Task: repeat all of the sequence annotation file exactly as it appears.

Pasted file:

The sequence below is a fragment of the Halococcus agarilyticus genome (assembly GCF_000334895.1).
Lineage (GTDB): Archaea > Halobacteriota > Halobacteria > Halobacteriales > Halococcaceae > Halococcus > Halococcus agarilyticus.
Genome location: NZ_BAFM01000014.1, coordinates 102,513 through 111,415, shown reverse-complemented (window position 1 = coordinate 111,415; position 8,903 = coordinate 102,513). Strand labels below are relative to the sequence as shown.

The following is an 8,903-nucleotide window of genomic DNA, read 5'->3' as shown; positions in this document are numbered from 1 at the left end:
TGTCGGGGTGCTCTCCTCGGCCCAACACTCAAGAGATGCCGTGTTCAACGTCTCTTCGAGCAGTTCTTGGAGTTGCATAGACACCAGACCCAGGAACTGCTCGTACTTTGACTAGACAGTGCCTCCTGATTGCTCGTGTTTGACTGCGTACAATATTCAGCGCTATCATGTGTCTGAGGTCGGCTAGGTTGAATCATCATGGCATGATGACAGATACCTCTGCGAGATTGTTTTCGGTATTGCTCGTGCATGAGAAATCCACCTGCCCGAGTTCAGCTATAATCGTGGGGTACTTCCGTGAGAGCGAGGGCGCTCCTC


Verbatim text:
The sequence below is a fragment of the Halococcus agarilyticus genome (assembly GCF_000334895.1).
Lineage (GTDB): Archaea > Halobacteriota > Halobacteria > Halobacteriales > Halococcaceae > Halococcus > Halococcus agarilyticus.
Genome location: NZ_BAFM01000014.1, coordinates 102,513 through 111,415, shown reverse-complemented (window position 1 = coordinate 111,415; position 8,903 = coordinate 102,513). Strand labels below are relative to the sequence as shown.

The following is an 8,903-nucleotide window of genomic DNA, read 5'->3' as shown; positions in this document are numbered from 1 at the left end:
TGTCGGGGTGCTCTCCTCGGCCCAACACTCAAGAGATGCCGTGTTCAACGTCTCTTCGAGCAGTTCTTGGAGTTGCATAGACACCAGACCCAGGAACTGCTCGTACTTTGACTAGACAGTGCCTCCTGATTGCTCGTGTTTGACTGCGTACAATATTCAGCGCTATCATGTGTCTGAGGTCGGCTAGGTTGAATCATCATGGCATGATGACAGATACCTCTGCGAGATTGTTTTCGGTATTGCTCGTGCATGAGAAATCCACCTGCCCGAGTTCAGCTATAATCGTGGGGTACTTCCGTGAGAGCGAGGGCGCTCCTC